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Community Wellness Services at the HUB

January 9, 2018

When the Community Wellness HUB began welcoming neighborhood residents to take advantage of its health and wellness programming back in April 2017, it was the culmination of more than a year of careful community-driven planning. The planning process was led by Mantua native and Drexel Vice President of Health and Health Equity, Loretta Sweet Jemmott, PhD and her team. Known as We're Here Because We Care, the process was made up of call-to-action meetings, community focus groups and one-on-one meetings with local leaders and residents.

The initiative, the strategy and the process were developed and designed by Jemmott and her team, as they noticed community input was missing in many of the local health conversations. Each of the team members came to the table with an expertise that allowed this initiative to flourish. Andrew Issa, MPH brought a programming and community partnership lens, Marcia Penn, MEd brought her coordinating expertise, and K. Rose Samuel-Evans brought her community engagement background. It is this core team that became the think tank behind this health initiative and the Community Wellness HUB.

PromiseZone boaundaries mapWe're Here Because We Care concentrated on the West Philadelphia Promise Zone: Mantua, Belmont, West Powelton, Powelton Village, Saunders Park, Mill Creek, East Parkside and parts of Spruce Hill, Walnut Hill and University City. Invitations went to neighborhood residents but also to civic organizations, nonprofits serving the area, faith-based organizations, recreation centers, registered community organizations, community centers, block captains and town watch groups. Each of these meetings asked participants to identify their top health and wellness concerns and interests, and to talk about the kinds of healthcare supports they were looking for in the neighborhood. Consensus developed around seven key health issues:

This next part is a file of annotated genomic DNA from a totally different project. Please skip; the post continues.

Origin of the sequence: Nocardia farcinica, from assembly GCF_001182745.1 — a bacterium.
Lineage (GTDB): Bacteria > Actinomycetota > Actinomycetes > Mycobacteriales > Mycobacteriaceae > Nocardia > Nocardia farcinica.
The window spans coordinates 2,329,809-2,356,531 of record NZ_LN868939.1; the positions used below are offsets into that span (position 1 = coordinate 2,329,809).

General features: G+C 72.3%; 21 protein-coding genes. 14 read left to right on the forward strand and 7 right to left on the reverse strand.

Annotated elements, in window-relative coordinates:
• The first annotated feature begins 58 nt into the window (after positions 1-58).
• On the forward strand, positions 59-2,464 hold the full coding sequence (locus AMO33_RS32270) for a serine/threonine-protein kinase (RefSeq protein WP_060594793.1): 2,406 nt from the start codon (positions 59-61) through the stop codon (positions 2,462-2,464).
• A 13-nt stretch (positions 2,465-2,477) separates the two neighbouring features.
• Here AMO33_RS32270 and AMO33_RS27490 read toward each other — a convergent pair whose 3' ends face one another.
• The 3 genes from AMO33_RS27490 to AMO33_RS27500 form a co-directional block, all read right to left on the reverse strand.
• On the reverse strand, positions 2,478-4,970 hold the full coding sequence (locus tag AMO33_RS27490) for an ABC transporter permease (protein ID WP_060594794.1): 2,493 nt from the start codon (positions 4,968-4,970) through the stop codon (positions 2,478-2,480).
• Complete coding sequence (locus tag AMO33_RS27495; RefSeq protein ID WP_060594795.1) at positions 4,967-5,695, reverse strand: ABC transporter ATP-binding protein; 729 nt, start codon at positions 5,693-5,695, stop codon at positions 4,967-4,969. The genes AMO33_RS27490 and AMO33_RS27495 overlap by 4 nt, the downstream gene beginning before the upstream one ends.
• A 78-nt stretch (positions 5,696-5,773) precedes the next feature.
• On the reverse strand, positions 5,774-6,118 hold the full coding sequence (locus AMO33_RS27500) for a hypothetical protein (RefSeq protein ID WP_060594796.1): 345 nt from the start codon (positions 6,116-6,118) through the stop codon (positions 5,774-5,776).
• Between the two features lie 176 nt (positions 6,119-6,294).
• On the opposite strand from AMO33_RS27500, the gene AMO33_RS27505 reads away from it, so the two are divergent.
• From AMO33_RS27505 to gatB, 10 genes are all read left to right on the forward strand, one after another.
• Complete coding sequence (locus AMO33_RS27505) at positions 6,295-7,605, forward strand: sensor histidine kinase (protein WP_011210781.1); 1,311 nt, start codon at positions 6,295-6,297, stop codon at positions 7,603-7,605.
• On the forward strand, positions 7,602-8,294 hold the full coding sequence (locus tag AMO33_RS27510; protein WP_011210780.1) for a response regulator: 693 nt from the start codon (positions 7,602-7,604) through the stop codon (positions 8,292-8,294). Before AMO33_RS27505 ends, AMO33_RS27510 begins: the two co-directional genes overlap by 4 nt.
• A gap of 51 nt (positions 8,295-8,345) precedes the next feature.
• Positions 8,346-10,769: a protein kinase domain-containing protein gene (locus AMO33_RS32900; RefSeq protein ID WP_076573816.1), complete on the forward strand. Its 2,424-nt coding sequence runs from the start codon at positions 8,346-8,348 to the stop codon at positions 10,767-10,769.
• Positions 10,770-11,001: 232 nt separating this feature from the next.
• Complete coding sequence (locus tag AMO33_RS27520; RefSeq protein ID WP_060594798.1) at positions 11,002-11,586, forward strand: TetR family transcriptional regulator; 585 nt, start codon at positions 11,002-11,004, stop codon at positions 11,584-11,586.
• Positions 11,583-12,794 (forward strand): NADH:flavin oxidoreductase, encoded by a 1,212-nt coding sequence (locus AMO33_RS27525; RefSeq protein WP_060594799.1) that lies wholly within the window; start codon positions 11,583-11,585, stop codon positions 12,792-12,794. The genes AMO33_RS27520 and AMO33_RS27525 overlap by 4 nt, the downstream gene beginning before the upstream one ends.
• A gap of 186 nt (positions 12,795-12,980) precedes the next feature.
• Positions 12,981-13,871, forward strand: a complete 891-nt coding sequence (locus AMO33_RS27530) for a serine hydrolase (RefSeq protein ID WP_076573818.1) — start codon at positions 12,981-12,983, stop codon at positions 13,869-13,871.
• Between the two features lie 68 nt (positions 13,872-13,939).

1. Chronic Diseases: These are the kinds of diseases that require sometimes lifelong management and support. Heart disease, diabetes, high blood pressure, asthma, and cancer are chronic diseases that can be helped with diet, exercise and medications, but they can also be dififcult and confusing to understand.
  2. Behavioral and Mental Health: Behavioral health stigmas get in the way of people getting the help they need. Participants wanted services to support people dealing with depression, anxiety, emotional pain, intimate partner or child abuse and trauma. 
  3. Sexual Health: Screening, treatment and counseling for HIV and sexually transmitted infections, and support for sexual health issues across all ages was a top concern.
  4. Access to Healthy Foods: Neighborhood residents across the board are interested in workshops on nutrition and healthy food preparation, in how to get healthy food in a food desert, gardening and mobile fresh food sales.
  5. Environmental Health: Home environments have a substantial impact on our health, and as such there was an emphasis placed on safe and healthy homes, rodent control, dealing with trash and aging-in-place.
  6. Access to Care: Neighbors are especially interested in health services located in the community that are also culturally appropriate and culturally sensitive. 
  7. Access to Safe Physical Fitness: Feeling safe in the neighborhood makes it possible to get outside to walk, run and play. Participants expressed the need for safe places to move around, programs designed for seniors and physical fitness programs tailored for all ages. 

Neighborhood residents of the Mantua and Powelton Village communitiesThe team at the Community Wellness HUB has integrated these priorities and ideas into its program planning and invite you to join their upcoming workshops, to visit to make an appointment to talk about your health or just to drop in to say hello and share your feedback.

As Mantua Civic Association president DeWayne Drummond notes, “Having the Community Wellness HUB in Mantua is a priceless gift to our community. When we work together, poverty stricken areas can receive true equity."

Written by Jennifer Britton
Associate Director, Communications & Special Projects
Office of University & Community Partnerships